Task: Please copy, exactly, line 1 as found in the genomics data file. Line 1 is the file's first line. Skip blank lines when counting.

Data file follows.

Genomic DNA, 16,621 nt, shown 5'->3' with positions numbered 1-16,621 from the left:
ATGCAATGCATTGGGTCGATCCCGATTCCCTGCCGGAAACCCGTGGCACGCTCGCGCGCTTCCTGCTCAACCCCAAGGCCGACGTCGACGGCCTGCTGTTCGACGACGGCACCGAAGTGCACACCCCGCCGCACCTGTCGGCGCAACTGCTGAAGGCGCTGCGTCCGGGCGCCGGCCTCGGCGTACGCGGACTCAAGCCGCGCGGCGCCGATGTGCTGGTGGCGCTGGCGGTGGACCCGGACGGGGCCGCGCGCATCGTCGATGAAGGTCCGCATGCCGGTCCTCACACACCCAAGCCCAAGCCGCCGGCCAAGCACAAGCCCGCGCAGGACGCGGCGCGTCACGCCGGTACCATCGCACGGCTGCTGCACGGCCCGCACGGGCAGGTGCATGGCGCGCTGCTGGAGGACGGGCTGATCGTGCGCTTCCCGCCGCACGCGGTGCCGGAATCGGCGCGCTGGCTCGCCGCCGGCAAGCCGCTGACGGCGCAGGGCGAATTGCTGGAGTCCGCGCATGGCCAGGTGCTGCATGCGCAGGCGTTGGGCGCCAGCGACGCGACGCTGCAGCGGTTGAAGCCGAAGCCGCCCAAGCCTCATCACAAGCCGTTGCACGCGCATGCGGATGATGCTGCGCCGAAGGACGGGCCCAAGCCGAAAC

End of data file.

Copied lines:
Genomic DNA, 16,621 nt, shown 5'->3' with positions numbered 1-16,621 from the left: